My answer to How profitable are food trucks?
Answer by Desmond Last:
Food Trucks can make or break you. When I took over Matilda’s in Sydney it was on its knees. Westpac the Bank was about to close the doors. The opposition Quick Snax were walking all over Matildas. 7 years later we sold it for several $millions to Spotless Catering in Melbourne. I took it from 25 Food Trucks to 40.
You will need to keep a tight rein on costs. You will also need to know what your break-even is all the way up through the supply chain. Because there are so many component parts to the system; Food Manufacture, Supply and Distribution, a loss in each one of them soon adds up.
I knew the cost breakdown of every Sandwich. Even to how much a slice of tomato cost. I knew what I was spending per truck on maintenance and I knew the break-even of each Truck.
It is a high volume business that works on economies of scale both in purchasing and labour.
You can add 10 cents to a fast-moving product and increase your profit. But that same 10 cents can also destroy your sales. You have to know what the market will bear and where it is.
The number of Trucks you are able to operate at the optimum cost and efficiency is where the money is.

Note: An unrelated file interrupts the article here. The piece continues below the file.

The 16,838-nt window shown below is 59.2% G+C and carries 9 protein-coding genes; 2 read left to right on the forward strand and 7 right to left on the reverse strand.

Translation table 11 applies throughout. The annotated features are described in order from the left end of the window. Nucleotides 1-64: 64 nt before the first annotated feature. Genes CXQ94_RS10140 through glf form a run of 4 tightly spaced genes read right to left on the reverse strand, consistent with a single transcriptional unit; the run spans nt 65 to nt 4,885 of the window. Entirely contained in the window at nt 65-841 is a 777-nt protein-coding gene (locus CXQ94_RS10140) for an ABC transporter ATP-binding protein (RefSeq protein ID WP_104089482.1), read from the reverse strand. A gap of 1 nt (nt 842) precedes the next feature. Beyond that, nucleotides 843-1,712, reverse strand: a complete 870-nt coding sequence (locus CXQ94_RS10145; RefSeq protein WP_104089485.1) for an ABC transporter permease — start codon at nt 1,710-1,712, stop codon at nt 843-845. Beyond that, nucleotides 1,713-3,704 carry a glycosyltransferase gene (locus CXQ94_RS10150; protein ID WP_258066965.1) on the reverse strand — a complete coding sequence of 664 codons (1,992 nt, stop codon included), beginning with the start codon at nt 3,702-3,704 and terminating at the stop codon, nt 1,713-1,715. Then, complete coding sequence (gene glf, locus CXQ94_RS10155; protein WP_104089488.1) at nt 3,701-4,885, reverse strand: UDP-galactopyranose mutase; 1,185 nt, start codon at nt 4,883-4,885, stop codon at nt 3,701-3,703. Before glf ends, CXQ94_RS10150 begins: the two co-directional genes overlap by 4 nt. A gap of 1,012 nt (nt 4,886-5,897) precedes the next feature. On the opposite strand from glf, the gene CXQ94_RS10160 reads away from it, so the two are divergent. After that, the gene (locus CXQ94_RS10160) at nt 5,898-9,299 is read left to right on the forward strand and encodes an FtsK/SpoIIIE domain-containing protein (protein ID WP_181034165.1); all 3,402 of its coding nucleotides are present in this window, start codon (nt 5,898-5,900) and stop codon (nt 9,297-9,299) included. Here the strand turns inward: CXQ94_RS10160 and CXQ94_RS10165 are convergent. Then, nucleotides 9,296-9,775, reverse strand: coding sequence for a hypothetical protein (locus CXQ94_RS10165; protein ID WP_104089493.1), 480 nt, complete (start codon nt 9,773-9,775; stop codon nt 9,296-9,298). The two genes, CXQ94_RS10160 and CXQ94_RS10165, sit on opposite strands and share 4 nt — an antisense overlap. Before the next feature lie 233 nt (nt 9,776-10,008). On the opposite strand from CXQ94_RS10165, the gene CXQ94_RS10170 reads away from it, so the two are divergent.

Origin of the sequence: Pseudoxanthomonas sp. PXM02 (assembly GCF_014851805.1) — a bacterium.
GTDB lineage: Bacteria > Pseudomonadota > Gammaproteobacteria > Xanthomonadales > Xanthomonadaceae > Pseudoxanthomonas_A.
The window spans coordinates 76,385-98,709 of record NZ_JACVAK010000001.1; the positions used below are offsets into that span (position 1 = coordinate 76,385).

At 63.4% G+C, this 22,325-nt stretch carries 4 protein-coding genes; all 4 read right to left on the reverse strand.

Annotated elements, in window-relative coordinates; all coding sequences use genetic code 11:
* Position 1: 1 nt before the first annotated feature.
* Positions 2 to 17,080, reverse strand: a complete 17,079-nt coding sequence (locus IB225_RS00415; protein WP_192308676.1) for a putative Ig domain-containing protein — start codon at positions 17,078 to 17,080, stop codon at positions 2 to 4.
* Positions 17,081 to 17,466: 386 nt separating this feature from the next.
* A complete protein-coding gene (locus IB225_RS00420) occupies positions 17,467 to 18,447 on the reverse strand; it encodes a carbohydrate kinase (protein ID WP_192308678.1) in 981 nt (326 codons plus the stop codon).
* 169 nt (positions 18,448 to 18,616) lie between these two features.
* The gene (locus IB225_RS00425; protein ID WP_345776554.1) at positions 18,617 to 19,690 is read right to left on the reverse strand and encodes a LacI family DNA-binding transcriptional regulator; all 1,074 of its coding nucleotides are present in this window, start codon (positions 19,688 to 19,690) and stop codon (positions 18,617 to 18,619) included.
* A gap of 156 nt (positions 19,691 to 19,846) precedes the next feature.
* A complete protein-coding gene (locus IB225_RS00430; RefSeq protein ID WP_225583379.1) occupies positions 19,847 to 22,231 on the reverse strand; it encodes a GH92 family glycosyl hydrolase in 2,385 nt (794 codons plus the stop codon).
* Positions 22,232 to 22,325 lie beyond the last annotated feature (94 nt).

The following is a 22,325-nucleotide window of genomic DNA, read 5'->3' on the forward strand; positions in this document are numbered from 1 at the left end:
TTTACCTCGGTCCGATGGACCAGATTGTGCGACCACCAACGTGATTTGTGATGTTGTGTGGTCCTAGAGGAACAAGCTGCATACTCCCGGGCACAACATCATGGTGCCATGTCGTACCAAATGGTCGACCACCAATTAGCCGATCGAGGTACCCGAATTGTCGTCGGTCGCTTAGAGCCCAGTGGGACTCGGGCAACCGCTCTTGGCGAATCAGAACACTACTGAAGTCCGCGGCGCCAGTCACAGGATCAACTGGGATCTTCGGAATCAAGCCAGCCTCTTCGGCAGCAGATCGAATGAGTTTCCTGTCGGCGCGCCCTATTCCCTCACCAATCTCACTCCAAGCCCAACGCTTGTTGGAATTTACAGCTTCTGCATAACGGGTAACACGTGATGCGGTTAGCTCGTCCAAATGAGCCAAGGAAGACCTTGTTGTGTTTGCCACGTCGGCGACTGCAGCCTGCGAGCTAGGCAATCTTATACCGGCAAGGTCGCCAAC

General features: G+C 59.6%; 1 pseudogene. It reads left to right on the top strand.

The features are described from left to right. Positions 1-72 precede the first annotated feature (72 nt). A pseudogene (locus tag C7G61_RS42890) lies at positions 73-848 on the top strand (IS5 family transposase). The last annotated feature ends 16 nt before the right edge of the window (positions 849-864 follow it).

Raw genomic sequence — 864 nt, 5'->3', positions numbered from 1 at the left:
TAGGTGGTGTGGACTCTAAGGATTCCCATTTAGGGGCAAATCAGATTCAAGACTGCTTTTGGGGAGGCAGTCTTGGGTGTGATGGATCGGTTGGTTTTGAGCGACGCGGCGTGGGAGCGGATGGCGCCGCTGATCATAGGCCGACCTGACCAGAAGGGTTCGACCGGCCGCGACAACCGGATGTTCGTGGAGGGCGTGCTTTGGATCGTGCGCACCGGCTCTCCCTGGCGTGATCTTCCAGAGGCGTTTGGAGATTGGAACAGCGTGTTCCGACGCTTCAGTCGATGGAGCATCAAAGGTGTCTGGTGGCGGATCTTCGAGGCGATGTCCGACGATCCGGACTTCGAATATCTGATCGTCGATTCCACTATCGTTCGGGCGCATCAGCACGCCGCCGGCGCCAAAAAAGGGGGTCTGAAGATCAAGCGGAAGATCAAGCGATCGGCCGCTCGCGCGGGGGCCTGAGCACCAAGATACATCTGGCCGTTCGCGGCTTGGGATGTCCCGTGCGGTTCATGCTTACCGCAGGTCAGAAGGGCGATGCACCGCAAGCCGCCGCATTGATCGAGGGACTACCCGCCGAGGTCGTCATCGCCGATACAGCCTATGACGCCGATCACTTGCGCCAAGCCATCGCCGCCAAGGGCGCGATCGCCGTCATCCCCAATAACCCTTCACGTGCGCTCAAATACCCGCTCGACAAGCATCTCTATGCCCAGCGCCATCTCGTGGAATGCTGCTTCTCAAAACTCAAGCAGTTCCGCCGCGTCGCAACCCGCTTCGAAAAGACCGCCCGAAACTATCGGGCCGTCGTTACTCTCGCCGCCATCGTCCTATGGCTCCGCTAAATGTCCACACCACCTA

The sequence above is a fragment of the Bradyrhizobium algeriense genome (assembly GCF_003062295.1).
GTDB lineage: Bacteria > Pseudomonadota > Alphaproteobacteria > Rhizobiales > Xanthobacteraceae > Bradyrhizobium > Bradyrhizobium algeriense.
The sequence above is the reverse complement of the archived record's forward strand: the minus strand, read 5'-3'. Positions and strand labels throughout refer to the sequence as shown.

A new run can take a long time to become profitable. It is not just a case of turning up and waiting for people to come out and buy. A new run has to be canvassed and permissions obtained.
Managed correctly it is a Cash Business that it is possible to return 10 – 15 per cent on investment. But to obtain that sort of return you will need to have an accounting system that meters every cent.
Purchasing power is a big plus. But to get the scale you will need at least 10 Trucks.
Food wastage and spoilage can be a runaway cost. You are not going to sell all your daily prepared food everyday. You have to have food for the last call.
Stocktakes are critical. We were setting up barcoding. I would advise any operator to do the same.
Matilda Operator’s were paid a wage plus commission. They worked hard for it. The first Truck would roll out of the Yard at about 6.30 am and not return till 12.30 p.m. They had to load their trucks and unpack them either side of that.
There are spin-offs. We ran the Sydney Casino and Sydney Olympic Building Site Canteens and we had vending machines. We also catered for weekend events.
It is not a business for the faint-hearted. It is a sleeves rolled up type of business.
We also had Eftpos on the Trucks. Giving credit will increase sales by up to 20 per cent. But you must have an approval and retrieval system.
I have read other answrs that give offer professional advice. Take it. It is not a business to wear a blindfold in.